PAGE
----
• Image classification: Image classification involves categorizing pixels or objects in an image into predefined classes based on their characteristics. For example, classifying land cover types, such as identifying forests, water bodies, and urban areas in satellite imagery.
  • Semantic segmentation: Semantic segmentation breaks down the pixels of an image to determine what each pixel is and then tags them based on what category or class they belong to. For example, aerial images of a landscape would identify all the roads shown as: “road.”
  • Instance segmentation: Instance segmentation identifies instances of objects within an image, finding the precise pixels that correspond to that object — offering more granularity and precision than semantic segmentation. For example, the landscape image we mentioned above would label each roadway differently (road 1, road 2, road 3). Based on aerial images, you can use instance segmentation to distinguish different vegetation types or identify various plant species in agricultural fields.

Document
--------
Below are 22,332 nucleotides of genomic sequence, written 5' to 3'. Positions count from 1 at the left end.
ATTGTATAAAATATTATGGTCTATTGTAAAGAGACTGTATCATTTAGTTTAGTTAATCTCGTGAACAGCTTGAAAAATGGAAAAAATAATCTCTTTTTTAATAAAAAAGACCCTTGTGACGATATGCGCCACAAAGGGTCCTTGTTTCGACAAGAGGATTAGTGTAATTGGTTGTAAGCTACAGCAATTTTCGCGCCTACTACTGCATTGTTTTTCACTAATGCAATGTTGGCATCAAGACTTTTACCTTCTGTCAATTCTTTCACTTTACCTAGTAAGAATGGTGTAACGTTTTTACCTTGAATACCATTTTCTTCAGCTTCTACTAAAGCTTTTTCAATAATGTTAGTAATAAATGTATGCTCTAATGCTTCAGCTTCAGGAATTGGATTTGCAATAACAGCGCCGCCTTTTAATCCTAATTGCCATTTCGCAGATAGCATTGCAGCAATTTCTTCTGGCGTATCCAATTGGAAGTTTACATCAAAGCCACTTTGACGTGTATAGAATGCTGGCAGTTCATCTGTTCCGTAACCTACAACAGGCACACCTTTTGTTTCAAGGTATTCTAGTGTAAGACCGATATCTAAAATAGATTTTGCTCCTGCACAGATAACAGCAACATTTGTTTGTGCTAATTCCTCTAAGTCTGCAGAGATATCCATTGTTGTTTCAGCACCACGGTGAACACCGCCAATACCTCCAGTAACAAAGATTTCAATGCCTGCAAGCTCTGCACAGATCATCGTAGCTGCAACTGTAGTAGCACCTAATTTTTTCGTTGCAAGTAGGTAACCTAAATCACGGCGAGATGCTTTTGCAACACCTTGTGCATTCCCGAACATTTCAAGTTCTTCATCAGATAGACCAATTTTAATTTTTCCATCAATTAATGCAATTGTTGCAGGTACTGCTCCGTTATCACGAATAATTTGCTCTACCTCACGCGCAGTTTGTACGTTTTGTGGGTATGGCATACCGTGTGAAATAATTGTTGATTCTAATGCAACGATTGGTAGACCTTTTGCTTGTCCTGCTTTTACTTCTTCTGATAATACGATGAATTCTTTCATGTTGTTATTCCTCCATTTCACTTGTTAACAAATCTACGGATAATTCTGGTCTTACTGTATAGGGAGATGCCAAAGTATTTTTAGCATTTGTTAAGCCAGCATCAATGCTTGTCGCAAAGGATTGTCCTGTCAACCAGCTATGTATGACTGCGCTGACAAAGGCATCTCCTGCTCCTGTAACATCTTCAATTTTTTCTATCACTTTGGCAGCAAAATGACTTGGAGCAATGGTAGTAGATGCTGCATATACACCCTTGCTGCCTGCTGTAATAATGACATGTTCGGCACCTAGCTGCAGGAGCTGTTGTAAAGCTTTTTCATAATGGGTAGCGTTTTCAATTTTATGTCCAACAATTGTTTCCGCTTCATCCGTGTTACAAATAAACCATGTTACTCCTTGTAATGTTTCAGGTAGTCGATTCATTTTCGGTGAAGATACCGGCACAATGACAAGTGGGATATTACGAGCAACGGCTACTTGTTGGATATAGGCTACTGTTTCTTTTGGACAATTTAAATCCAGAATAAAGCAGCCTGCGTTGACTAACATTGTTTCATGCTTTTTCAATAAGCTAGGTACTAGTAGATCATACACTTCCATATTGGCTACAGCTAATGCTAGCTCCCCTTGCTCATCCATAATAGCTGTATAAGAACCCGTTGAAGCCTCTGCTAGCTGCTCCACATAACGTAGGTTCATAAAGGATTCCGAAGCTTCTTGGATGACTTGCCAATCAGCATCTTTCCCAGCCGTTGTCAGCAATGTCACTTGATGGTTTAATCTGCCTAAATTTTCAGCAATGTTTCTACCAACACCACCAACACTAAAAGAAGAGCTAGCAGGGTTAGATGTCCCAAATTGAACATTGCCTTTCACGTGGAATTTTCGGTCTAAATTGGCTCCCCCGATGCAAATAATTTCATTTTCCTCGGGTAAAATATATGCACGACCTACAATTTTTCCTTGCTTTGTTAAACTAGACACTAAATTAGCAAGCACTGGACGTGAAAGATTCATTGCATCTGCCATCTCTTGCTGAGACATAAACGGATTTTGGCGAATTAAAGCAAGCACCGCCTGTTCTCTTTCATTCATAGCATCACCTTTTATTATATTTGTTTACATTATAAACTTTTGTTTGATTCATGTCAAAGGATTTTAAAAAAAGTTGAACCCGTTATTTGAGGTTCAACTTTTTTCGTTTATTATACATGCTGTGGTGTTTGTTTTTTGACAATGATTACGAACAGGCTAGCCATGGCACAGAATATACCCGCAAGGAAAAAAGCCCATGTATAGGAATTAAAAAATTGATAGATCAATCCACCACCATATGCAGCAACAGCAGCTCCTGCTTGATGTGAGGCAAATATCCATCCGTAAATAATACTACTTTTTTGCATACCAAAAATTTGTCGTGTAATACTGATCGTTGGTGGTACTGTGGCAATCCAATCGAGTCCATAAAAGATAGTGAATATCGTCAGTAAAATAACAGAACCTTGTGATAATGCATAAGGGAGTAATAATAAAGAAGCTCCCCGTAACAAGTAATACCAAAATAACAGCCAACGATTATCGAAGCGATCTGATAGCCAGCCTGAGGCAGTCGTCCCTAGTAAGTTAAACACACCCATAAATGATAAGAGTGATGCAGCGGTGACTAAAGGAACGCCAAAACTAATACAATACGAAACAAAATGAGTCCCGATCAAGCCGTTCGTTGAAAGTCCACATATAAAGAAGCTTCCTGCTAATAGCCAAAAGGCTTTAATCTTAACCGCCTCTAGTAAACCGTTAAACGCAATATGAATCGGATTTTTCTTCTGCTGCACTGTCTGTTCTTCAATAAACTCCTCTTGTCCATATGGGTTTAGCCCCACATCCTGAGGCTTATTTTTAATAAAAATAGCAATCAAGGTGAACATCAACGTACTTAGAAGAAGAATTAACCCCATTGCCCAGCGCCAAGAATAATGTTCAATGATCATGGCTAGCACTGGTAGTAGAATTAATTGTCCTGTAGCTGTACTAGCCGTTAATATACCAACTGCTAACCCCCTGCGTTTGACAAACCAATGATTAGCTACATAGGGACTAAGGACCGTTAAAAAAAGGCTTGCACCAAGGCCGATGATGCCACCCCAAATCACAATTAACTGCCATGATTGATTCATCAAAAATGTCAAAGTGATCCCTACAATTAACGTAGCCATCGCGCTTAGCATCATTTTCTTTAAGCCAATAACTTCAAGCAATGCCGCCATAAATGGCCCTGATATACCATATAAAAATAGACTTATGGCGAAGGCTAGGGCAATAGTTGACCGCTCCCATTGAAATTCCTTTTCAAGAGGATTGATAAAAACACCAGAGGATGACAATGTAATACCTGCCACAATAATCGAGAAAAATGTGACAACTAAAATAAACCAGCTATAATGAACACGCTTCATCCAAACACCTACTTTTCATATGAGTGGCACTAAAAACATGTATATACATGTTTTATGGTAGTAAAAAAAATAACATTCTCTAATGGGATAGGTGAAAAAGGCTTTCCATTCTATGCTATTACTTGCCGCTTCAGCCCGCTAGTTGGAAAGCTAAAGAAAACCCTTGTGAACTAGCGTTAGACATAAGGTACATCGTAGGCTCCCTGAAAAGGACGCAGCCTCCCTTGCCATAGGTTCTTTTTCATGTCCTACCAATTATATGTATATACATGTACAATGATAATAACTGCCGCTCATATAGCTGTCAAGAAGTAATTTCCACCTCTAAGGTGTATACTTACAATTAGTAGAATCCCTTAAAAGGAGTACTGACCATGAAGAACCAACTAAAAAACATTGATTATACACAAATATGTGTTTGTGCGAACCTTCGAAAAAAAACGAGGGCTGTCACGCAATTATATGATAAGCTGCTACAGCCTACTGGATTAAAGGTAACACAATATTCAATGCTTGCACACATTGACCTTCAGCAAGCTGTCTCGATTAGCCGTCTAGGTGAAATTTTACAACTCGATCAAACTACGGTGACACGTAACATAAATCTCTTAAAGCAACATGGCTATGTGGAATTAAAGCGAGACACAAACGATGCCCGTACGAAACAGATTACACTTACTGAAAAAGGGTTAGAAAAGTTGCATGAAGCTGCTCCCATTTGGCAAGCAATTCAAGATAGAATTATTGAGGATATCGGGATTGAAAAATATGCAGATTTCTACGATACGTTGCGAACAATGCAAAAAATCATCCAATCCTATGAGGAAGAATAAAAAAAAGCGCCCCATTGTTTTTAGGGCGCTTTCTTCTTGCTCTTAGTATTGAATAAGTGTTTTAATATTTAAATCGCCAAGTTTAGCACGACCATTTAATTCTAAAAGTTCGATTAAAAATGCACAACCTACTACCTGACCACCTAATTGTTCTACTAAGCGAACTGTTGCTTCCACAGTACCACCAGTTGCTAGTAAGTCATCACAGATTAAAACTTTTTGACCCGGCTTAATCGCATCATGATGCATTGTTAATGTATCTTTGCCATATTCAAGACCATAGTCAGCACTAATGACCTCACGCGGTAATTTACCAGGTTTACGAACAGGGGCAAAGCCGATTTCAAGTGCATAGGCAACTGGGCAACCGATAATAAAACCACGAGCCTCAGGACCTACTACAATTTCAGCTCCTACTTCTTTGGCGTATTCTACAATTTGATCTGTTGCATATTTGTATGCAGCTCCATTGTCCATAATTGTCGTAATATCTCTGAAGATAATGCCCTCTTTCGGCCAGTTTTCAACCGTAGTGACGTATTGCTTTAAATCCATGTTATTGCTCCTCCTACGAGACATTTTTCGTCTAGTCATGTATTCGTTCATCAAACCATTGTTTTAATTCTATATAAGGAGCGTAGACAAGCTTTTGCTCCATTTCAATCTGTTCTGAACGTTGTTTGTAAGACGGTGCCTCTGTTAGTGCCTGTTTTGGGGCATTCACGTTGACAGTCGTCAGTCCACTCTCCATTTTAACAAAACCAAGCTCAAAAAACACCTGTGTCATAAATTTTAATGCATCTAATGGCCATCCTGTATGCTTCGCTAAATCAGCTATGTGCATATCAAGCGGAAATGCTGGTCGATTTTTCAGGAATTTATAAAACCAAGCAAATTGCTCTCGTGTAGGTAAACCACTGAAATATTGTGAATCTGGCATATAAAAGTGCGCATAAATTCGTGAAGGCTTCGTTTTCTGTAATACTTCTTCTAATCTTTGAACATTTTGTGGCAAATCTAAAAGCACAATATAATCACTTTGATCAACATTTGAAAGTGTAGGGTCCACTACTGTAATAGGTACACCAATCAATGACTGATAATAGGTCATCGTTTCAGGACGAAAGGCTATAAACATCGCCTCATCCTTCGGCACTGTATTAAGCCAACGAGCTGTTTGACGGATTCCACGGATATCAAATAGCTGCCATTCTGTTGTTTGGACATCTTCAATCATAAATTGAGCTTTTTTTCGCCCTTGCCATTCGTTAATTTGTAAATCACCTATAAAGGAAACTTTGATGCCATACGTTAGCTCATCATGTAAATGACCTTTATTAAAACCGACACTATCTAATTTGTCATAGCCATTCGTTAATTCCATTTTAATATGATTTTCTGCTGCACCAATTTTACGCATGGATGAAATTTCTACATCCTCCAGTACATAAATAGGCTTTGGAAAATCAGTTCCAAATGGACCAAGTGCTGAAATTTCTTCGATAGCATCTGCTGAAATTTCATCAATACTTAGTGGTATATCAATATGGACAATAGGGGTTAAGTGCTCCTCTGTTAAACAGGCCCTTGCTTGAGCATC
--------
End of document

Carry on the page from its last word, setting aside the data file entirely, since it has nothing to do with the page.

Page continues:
• Object detection: Object detection involves locating and classifying multiple objects within an image, pinpointing the location of each detected object either with bounding boxes or a center point. Object detection can help identify specific infrastructure elements, like buildings or bridges, in satellite imagery for urban planning or disaster assessment.

Label remote sensing data with image classification

Although a variety of computer vision techniques are applicable to remote sensing, in this article, we’ll focus on image classification. Even among this subcategory of techniques, there are two types of classification methods – supervised and unsupervised.

Unsupervised classification

Unsupervised classification is a technique where the algorithm categorizes input data without prior knowledge of class labels, allowing it to identify patterns or groupings within the data. In remote sensing, you can apply unsupervised classification to identify natural clusters in satellite imagery, aiding in the discovery of unknown land cover patterns or anomalies, such as uncovering unexpected changes in vegetation or detecting geological formations.

Supervised classification